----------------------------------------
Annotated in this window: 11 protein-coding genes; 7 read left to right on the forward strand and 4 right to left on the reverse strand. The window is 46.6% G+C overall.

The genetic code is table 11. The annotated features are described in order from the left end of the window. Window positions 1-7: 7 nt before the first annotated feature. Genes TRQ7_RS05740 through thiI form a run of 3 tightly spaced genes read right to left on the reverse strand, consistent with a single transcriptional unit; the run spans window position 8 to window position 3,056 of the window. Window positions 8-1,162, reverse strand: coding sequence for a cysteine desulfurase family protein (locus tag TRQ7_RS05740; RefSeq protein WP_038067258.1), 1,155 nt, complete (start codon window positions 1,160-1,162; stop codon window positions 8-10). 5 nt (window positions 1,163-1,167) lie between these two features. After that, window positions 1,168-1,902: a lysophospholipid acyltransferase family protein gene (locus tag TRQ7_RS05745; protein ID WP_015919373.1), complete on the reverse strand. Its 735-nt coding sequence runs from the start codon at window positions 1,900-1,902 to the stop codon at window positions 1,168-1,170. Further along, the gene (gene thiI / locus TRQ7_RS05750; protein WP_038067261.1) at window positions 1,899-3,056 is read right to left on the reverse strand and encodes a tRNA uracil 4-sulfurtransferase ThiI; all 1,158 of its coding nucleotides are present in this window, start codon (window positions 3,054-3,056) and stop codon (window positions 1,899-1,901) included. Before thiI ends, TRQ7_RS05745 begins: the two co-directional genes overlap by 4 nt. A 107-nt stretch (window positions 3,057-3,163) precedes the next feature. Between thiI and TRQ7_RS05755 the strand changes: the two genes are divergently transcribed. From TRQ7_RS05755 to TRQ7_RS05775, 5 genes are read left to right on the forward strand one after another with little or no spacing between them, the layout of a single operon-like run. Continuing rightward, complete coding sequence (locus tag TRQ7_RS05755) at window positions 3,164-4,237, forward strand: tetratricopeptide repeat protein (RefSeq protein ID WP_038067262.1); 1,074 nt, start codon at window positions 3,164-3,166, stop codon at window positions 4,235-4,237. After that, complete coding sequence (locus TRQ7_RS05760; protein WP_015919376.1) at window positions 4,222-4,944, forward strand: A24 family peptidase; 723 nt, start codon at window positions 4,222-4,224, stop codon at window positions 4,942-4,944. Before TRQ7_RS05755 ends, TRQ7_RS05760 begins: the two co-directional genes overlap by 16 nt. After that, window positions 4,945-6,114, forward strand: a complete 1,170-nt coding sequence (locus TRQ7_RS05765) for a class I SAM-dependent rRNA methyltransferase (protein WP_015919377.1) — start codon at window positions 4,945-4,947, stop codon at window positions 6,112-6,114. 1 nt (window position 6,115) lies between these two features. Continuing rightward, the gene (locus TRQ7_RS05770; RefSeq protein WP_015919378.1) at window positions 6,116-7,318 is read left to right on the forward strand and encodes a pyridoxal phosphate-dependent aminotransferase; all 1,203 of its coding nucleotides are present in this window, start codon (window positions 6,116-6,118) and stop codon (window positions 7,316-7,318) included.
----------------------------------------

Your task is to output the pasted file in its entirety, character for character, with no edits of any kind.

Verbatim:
Annotated in this window: 11 protein-coding genes; 7 read left to right on the forward strand and 4 right to left on the reverse strand. The window is 46.6% G+C overall.

The genetic code is table 11. The annotated features are described in order from the left end of the window. Window positions 1-7: 7 nt before the first annotated feature. Genes TRQ7_RS05740 through thiI form a run of 3 tightly spaced genes read right to left on the reverse strand, consistent with a single transcriptional unit; the run spans window position 8 to window position 3,056 of the window. Window positions 8-1,162, reverse strand: coding sequence for a cysteine desulfurase family protein (locus tag TRQ7_RS05740; RefSeq protein WP_038067258.1), 1,155 nt, complete (start codon window positions 1,160-1,162; stop codon window positions 8-10). 5 nt (window positions 1,163-1,167) lie between these two features. After that, window positions 1,168-1,902: a lysophospholipid acyltransferase family protein gene (locus tag TRQ7_RS05745; protein ID WP_015919373.1), complete on the reverse strand. Its 735-nt coding sequence runs from the start codon at window positions 1,900-1,902 to the stop codon at window positions 1,168-1,170. Further along, the gene (gene thiI / locus TRQ7_RS05750; protein WP_038067261.1) at window positions 1,899-3,056 is read right to left on the reverse strand and encodes a tRNA uracil 4-sulfurtransferase ThiI; all 1,158 of its coding nucleotides are present in this window, start codon (window positions 3,054-3,056) and stop codon (window positions 1,899-1,901) included. Before thiI ends, TRQ7_RS05745 begins: the two co-directional genes overlap by 4 nt. A 107-nt stretch (window positions 3,057-3,163) precedes the next feature. Between thiI and TRQ7_RS05755 the strand changes: the two genes are divergently transcribed. From TRQ7_RS05755 to TRQ7_RS05775, 5 genes are read left to right on the forward strand one after another with little or no spacing between them, the layout of a single operon-like run. Continuing rightward, complete coding sequence (locus tag TRQ7_RS05755) at window positions 3,164-4,237, forward strand: tetratricopeptide repeat protein (RefSeq protein ID WP_038067262.1); 1,074 nt, start codon at window positions 3,164-3,166, stop codon at window positions 4,235-4,237. After that, complete coding sequence (locus TRQ7_RS05760; protein WP_015919376.1) at window positions 4,222-4,944, forward strand: A24 family peptidase; 723 nt, start codon at window positions 4,222-4,224, stop codon at window positions 4,942-4,944. Before TRQ7_RS05755 ends, TRQ7_RS05760 begins: the two co-directional genes overlap by 16 nt. After that, window positions 4,945-6,114, forward strand: a complete 1,170-nt coding sequence (locus TRQ7_RS05765) for a class I SAM-dependent rRNA methyltransferase (protein WP_015919377.1) — start codon at window positions 4,945-4,947, stop codon at window positions 6,112-6,114. 1 nt (window position 6,115) lies between these two features. Continuing rightward, the gene (locus TRQ7_RS05770; RefSeq protein WP_015919378.1) at window positions 6,116-7,318 is read left to right on the forward strand and encodes a pyridoxal phosphate-dependent aminotransferase; all 1,203 of its coding nucleotides are present in this window, start codon (window positions 6,116-6,118) and stop codon (window positions 7,316-7,318) included.